Introduction: The past few decades have seen significant changes in family demographics. It is now more common for parents to be lesbians, which is due to increased social acceptance and the dissolution of legal barriers to parental responsibility. Adoption transforms the lives of some of the most vulnerable children. In 2019, 1 in 7 children in England were adopted by same-sex parents. Adopted children have an increased incidence of additional health care needs and therefore dental and medical appointments in comparison to children who remain with their biological parents. Aim: This study sought to explore the experiences of lesbian mothers accessing healthcare for their adopted children in England and the rhetoric, language and treatment they encountered. Method: A small scale qualitative study, utilising a Narrative Inquiry approach was the chosen method. The study population gained by purposive sampling was of six lesbian adoptive parents. A combined data analysis tool was utilised which used critical incident recall (Webster and Mertova, 2007) and broadening, burrowing, storying and re-storying (Clandinin and Connelly, 1990). A composite character couple was created to ‘re-story’ the participants’ experiences in healthcare and to maintain anonymity. Results and discussion: The needs and challenges of lesbian adoptive families may be different to those of heterosexual and biological families when accessing healthcare. There was an undercurrent of discriminatory practice, shown by various healthcare professionals, and a lack of understanding of the adoption process, knowledge surrounding the child’s history and legal stance with regards to parental responsibility. Emergent themes were: navigating heteronormativity, navigating healthcare settings and professionals and having an ‘adopted’ status, intersectional identity of lesbian parented adoptive families accessing healthcare, reflective imagery of lesbian parents and adoptive families and professional expectations. Self-imposed strategies instigated by the parents to strengthen and protect their familial identities were also discovered. Implications and recommendations for practice: The findings demonstrated that the healthcare provider must take more proactive steps to ensure that practitioners are adhering to Equality legislation and professional standards and are not discriminating against same-sex parents and adopted children who utilise healthcare services. Practitioners should also receive training to ensure they are aware of the adoption process in England; diversity of the population in which they practice; the importance of appropriate terminology and families seeing positive representation of adoption and same-sex parenting in healthcare settings.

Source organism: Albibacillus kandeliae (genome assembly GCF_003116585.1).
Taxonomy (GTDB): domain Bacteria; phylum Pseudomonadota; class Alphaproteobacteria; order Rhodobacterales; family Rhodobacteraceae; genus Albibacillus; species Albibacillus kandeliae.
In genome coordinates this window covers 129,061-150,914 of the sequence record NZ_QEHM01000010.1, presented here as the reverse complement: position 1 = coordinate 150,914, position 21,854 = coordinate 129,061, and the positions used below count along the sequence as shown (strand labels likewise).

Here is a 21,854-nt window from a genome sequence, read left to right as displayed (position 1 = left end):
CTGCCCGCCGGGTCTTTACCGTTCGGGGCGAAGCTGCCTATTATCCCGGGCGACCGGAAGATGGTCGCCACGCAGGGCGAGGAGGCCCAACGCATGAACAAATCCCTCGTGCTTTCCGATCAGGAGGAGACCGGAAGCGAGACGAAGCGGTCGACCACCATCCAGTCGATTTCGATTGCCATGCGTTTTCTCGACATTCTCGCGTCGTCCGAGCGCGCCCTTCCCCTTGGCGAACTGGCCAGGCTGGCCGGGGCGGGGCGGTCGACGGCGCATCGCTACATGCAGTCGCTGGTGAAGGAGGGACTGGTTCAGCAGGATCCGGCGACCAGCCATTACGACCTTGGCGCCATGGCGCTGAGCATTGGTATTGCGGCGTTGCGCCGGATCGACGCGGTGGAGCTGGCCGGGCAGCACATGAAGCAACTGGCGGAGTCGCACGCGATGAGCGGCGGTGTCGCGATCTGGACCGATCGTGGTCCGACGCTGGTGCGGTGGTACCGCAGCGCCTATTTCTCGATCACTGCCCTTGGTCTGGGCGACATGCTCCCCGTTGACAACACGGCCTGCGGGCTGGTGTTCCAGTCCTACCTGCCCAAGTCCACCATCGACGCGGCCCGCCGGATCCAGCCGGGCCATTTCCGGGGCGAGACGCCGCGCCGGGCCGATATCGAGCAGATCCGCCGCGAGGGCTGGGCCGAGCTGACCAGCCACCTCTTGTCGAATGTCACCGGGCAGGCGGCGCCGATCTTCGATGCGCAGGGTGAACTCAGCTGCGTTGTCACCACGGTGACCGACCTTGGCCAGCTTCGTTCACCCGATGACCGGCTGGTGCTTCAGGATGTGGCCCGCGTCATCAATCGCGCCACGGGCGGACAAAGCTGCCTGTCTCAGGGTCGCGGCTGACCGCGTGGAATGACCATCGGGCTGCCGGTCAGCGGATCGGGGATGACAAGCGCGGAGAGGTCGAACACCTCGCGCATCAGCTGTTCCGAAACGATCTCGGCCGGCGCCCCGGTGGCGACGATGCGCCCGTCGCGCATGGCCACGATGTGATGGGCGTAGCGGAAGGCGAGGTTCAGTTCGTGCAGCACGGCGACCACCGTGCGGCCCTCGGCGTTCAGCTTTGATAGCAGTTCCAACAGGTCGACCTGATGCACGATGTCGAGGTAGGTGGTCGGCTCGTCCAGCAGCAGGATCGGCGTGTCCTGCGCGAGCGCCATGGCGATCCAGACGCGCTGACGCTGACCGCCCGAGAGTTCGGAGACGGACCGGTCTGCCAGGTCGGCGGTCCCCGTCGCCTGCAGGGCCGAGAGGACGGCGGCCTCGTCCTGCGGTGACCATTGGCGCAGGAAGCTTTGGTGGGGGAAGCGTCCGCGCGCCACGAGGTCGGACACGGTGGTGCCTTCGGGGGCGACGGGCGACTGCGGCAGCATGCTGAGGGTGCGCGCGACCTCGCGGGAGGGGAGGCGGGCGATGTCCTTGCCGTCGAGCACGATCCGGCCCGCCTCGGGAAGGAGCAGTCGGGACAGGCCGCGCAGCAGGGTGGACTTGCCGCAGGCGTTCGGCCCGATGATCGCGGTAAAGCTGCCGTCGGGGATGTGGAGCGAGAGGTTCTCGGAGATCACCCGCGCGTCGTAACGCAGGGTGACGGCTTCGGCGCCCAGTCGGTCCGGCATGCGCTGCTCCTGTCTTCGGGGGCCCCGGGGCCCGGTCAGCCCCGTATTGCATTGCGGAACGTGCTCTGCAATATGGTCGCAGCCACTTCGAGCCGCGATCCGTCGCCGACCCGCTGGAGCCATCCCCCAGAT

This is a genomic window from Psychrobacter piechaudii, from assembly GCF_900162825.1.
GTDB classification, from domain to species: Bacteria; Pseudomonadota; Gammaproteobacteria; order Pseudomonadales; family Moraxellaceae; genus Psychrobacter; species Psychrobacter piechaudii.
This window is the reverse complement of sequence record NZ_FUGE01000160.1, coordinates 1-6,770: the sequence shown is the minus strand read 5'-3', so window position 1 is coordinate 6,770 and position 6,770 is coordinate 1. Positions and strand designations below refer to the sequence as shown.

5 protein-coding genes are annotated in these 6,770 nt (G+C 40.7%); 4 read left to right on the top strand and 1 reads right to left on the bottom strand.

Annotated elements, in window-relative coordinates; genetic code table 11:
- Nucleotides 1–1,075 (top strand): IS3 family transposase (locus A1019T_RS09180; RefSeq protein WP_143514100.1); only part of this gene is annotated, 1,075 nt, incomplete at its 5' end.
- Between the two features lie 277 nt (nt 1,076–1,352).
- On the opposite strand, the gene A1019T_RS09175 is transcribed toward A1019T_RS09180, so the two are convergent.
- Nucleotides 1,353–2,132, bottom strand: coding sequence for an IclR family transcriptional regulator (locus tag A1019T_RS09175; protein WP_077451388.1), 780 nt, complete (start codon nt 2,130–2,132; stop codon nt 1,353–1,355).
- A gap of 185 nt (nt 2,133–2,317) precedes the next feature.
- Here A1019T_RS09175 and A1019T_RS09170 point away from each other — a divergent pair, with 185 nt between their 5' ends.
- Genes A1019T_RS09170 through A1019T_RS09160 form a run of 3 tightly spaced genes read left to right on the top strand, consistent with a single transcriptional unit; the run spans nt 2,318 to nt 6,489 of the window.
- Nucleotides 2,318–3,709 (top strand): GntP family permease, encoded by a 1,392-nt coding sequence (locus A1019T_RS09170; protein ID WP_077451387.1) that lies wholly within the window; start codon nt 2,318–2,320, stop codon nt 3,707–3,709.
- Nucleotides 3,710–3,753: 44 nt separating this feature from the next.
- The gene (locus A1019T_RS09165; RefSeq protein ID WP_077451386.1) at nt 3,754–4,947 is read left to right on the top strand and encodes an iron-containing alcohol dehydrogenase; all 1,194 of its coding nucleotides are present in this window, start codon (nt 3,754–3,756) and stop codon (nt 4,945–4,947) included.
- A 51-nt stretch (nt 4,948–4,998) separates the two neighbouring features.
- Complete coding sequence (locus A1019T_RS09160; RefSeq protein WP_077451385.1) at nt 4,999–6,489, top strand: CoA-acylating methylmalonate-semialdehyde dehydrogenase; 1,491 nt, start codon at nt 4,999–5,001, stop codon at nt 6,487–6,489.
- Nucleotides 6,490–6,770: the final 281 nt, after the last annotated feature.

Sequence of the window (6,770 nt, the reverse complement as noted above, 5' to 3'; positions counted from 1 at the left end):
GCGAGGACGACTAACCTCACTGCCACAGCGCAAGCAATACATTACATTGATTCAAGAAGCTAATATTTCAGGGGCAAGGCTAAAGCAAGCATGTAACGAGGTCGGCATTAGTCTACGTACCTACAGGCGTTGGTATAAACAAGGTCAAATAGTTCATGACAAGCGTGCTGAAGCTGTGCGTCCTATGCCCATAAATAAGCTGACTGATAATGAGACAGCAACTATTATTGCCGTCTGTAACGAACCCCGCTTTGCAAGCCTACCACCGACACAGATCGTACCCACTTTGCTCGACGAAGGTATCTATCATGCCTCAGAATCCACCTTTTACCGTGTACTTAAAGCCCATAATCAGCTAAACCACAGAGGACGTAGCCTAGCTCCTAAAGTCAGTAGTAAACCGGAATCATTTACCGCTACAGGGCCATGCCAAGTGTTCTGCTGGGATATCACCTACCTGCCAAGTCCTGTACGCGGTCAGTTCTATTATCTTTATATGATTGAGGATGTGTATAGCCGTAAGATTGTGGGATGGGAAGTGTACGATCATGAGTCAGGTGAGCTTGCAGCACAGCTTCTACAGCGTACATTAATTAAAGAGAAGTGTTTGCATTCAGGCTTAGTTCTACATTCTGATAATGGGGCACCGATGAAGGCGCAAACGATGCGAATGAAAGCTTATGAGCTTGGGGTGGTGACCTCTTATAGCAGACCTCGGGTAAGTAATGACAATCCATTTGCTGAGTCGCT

• Factors influencing the popularity of YouTube videos and users’ decisions to watch them

      Thelwall, Michael; Foster, David (University of Wolverhampton, 2020-08)